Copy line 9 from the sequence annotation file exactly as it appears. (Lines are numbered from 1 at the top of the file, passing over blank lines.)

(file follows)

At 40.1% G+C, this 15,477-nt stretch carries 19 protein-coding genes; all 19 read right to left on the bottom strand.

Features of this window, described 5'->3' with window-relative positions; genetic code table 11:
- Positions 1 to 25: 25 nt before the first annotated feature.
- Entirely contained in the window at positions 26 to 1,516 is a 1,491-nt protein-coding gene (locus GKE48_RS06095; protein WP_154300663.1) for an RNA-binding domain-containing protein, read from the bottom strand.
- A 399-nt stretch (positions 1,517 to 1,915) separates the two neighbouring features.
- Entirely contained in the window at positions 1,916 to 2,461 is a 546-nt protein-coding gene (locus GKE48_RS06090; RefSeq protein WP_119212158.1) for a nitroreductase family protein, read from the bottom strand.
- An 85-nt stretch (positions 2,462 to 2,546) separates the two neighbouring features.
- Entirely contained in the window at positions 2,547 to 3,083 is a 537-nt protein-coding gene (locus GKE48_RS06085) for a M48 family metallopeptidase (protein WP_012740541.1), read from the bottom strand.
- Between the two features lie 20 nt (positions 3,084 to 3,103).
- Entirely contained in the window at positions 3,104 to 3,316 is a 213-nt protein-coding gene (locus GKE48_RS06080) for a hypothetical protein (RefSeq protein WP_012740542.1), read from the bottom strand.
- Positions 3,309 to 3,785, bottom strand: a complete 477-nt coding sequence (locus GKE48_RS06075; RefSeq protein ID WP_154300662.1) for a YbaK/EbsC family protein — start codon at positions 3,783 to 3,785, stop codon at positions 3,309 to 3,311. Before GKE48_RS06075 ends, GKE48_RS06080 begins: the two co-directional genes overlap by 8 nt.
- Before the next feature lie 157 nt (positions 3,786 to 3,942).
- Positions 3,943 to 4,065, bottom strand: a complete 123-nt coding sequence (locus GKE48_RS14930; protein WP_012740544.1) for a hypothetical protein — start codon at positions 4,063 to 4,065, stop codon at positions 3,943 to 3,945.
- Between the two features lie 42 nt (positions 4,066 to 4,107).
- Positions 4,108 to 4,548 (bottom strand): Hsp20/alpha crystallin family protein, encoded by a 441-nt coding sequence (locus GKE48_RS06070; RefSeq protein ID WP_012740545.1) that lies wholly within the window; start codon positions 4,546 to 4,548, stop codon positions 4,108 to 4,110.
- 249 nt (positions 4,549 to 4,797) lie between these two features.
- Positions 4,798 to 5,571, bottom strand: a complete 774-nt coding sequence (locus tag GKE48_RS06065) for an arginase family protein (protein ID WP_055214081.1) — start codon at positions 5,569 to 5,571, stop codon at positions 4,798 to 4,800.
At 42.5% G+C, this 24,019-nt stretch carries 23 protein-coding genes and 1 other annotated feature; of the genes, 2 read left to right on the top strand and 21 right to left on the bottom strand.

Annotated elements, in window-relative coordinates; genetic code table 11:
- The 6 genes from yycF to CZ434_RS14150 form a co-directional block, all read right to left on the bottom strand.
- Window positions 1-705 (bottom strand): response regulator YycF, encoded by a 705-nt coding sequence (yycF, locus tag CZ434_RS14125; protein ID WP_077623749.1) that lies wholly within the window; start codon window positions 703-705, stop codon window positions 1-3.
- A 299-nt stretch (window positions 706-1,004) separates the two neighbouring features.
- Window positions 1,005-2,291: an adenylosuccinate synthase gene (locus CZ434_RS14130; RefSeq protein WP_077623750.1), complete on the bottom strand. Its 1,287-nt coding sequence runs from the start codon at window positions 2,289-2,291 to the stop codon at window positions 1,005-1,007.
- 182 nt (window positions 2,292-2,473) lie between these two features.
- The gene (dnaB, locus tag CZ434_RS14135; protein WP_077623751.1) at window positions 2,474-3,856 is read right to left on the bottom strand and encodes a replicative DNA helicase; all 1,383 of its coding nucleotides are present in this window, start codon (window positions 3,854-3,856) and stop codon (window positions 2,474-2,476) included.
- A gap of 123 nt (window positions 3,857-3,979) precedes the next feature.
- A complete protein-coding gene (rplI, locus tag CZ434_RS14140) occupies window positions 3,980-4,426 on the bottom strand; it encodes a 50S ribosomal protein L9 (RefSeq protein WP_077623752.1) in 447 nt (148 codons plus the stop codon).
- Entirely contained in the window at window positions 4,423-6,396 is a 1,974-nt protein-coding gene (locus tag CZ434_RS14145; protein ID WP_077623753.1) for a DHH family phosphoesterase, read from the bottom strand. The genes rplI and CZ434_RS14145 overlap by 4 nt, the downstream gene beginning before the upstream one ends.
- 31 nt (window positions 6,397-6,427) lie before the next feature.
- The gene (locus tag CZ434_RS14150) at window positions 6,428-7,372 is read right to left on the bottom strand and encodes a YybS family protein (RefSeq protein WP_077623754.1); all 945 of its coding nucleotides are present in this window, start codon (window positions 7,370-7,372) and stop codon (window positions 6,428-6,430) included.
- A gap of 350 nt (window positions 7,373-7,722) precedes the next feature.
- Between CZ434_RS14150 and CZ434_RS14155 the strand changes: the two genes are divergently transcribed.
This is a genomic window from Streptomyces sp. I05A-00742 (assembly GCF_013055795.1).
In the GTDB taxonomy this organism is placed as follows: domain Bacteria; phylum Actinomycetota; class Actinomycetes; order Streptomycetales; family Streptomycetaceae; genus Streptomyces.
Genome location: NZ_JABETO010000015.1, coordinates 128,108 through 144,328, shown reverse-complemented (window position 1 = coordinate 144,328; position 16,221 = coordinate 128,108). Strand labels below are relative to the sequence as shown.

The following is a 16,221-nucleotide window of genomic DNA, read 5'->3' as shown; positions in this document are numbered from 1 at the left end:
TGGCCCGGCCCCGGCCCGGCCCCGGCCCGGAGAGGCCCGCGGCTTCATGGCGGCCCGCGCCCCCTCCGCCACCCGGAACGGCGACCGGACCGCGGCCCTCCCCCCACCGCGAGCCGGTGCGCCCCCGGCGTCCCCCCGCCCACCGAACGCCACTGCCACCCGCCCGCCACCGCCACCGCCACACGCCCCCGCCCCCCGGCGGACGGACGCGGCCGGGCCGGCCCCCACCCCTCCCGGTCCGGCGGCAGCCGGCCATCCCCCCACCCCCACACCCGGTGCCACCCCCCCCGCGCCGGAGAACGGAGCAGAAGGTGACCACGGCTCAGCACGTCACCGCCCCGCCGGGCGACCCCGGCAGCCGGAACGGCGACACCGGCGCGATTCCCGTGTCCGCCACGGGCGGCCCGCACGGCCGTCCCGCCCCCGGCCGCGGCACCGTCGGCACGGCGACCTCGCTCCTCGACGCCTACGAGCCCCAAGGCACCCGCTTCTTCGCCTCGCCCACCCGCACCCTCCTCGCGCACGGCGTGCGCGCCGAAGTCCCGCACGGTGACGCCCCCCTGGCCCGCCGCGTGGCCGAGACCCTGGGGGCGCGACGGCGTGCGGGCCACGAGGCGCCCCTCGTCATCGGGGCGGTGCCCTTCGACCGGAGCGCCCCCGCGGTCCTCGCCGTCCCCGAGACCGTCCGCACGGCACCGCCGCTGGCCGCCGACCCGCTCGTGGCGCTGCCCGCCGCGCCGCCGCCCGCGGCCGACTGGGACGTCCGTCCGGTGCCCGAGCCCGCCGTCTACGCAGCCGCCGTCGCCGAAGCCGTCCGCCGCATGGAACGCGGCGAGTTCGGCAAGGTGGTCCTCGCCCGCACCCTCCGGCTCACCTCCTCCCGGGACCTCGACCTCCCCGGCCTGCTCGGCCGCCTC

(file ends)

- Between the two features lie 20 nt (positions 3,084 to 3,103).